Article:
a 180gr TSX should penetrate around 40" of 10% BG call that around 33"-36" of bear if you factor in thick hide, and if you don't hit any of the really heavy bones. That makes for a very impressive performance for an off the shelf hunting bullet, and should be capable of passing through a bear's vitals from nearly any respectable shooting angle with full expansion, HOWEVER I have come to understand that there is a huge difference between a hunting rifle and a stopping rifle, as a stopper the 308 would not make my top 10 list unless you are talking belt feed fully automatic :D No a stopping rifle should hit really hard, ideally hard enough to break his stride or heavy shoulder bones if encountered, hardened 12ga magnum slugs really come into their own there, as do larger rifles, but a 308 can work, many a bear has been stopped with fast handling 44 magnum and 454 Casul wheel guns, just a long way from my first choice in a rifle.

Fire_Moose
March 7, 2013, 10:06 PM
Good read reloadron.

Like I said, just curious. I have no intention of running into a bear fir a few years.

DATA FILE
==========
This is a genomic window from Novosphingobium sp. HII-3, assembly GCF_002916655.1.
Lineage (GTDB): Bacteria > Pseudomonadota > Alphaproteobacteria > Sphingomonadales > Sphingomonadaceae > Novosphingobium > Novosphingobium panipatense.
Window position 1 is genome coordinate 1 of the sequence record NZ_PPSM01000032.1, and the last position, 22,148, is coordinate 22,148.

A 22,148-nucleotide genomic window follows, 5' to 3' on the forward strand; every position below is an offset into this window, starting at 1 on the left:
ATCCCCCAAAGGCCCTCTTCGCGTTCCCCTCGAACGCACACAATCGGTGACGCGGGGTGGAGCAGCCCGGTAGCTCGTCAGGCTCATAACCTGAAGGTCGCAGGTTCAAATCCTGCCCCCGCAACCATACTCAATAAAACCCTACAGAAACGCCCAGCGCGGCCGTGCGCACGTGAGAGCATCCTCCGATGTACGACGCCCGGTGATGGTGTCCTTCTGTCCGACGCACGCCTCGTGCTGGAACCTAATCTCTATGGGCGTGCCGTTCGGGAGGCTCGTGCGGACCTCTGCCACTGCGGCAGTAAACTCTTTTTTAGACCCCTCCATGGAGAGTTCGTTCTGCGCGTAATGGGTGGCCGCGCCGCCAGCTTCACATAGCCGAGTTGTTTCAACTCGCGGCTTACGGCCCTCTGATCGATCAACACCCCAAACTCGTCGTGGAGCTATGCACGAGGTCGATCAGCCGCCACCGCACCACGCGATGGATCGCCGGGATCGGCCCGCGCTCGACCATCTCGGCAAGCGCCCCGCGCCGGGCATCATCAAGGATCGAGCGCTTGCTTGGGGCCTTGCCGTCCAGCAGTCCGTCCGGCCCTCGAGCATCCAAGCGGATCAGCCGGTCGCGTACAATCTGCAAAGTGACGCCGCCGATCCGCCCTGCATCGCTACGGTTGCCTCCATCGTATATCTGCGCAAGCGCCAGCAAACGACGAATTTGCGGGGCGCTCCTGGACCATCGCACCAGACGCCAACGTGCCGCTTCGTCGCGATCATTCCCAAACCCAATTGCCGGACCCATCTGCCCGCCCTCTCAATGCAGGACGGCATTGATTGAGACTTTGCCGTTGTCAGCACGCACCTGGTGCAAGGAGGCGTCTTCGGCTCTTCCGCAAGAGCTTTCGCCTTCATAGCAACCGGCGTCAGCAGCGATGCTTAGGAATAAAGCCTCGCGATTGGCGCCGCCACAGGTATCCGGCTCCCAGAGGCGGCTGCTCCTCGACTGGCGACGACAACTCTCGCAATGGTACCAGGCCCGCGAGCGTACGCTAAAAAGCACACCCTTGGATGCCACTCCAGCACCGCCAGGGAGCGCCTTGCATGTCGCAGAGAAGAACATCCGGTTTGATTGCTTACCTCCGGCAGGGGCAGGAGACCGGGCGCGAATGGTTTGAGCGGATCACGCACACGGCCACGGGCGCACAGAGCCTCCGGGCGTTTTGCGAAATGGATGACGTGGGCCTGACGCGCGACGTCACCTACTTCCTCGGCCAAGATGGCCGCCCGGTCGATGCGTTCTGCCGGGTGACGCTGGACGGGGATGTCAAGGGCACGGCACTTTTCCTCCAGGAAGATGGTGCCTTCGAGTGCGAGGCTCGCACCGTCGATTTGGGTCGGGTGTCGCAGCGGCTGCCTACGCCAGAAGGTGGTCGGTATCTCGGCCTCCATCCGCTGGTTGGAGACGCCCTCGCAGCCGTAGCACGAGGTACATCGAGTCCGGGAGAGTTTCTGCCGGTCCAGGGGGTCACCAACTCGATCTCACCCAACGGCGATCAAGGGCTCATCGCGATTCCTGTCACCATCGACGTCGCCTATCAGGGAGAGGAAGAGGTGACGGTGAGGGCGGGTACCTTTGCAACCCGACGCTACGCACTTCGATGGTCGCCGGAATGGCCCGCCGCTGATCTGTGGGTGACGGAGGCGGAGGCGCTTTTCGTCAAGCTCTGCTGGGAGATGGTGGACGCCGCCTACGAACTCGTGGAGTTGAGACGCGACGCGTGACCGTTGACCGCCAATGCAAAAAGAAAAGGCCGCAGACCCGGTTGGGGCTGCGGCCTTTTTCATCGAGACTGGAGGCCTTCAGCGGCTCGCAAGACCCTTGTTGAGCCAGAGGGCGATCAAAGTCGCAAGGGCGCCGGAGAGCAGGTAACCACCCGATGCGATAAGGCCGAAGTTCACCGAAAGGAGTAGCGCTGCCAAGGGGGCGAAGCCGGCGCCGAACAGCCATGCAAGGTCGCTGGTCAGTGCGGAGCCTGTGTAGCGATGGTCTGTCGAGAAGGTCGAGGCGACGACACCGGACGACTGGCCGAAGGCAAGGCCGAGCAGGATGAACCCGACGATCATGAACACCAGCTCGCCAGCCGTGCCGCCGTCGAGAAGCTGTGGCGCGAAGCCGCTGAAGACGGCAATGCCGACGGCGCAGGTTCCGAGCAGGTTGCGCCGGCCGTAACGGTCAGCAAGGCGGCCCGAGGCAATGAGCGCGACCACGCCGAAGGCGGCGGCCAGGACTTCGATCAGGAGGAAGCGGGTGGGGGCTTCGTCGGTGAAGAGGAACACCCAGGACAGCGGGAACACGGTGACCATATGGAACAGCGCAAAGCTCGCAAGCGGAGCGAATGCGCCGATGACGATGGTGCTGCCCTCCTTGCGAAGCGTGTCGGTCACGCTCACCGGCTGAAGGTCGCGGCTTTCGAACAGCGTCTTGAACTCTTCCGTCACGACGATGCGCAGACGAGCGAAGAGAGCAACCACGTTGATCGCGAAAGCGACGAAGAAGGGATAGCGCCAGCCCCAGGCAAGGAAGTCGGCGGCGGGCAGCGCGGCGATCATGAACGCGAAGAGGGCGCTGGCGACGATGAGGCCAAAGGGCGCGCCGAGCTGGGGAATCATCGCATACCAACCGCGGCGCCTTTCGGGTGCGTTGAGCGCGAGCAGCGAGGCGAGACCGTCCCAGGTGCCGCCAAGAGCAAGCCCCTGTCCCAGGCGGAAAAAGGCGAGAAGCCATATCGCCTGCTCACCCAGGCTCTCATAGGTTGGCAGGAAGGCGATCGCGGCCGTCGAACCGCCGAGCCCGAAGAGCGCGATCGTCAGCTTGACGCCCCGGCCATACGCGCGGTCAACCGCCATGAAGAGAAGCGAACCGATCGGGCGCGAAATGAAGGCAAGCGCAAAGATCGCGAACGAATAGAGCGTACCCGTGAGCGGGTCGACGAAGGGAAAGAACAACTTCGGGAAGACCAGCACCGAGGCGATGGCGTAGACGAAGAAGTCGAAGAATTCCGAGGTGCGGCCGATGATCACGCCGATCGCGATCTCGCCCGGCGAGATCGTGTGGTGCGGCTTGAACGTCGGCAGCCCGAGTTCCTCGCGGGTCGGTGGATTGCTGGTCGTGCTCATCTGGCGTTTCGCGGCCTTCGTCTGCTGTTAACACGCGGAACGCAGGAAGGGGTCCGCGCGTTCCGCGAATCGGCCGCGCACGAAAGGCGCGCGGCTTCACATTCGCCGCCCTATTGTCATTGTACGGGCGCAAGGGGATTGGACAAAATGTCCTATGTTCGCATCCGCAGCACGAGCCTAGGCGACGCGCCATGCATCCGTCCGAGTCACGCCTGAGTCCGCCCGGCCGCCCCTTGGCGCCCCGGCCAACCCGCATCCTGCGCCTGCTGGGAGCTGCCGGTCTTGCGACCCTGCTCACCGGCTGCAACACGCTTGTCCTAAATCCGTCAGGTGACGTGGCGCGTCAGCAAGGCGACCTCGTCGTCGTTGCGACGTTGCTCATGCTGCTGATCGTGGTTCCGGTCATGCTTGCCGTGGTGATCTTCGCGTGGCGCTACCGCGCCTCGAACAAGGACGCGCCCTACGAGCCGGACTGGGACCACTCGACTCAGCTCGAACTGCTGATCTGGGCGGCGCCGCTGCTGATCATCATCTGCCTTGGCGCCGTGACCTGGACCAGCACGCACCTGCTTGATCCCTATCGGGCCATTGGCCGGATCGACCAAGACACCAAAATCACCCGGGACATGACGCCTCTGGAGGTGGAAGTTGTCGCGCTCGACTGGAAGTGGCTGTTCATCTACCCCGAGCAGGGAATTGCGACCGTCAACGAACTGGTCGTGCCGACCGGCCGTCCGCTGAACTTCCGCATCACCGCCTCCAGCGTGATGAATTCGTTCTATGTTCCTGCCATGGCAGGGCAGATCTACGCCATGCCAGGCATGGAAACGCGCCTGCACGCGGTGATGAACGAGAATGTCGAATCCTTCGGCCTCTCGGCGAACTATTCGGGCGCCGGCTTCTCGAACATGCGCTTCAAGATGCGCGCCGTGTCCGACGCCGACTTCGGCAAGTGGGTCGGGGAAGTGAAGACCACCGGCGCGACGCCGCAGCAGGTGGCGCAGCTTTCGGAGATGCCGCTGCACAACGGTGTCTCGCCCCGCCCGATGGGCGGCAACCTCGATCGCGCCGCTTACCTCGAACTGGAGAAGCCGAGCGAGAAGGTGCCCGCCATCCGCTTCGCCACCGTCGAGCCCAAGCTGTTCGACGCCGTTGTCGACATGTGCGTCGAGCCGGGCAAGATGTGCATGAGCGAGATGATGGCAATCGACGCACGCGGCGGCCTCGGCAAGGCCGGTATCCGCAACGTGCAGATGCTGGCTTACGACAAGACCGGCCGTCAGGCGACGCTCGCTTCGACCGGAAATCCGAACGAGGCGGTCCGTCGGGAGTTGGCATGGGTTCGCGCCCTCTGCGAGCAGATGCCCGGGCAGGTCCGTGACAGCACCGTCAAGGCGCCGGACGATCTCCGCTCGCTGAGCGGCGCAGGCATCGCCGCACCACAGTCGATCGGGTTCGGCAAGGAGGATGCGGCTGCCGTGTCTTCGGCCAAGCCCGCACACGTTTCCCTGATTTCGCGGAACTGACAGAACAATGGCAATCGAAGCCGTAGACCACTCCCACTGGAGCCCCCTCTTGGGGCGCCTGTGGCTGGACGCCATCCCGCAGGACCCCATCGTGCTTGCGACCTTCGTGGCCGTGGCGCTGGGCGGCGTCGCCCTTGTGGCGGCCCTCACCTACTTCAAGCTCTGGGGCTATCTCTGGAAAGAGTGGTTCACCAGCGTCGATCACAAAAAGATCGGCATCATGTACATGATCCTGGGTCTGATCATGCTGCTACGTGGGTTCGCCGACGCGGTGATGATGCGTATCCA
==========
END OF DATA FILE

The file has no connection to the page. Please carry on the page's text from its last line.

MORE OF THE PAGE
I've never been hunting. But would live to bag a moose one day. My buddy said a .308 might not cut it but that article seems to disagree...

Sent from my CZ85 Combat

Kachok
March 7, 2013, 10:16 PM
But would live to bag a moose one day. My buddy said a .308 might not cut it but that article seems to disagree...

Sent from my CZ85 Combat
The 308 is capable of taking anything in North America, this has been well established. Now it is a long way from the ideal in some cases but I would think a tough 180gr bullet would not be too far on the light side, many a moose has fallen to less powerful 6.5x55s and 7x57s, just don't try to use a fragile bullet designed for deer. Now I will say that on any animal that can reach a ton in weight I would much rather have a potent 338, 358 or 375 caliber rifle myself.

funnelcake
March 7, 2013, 11:06 PM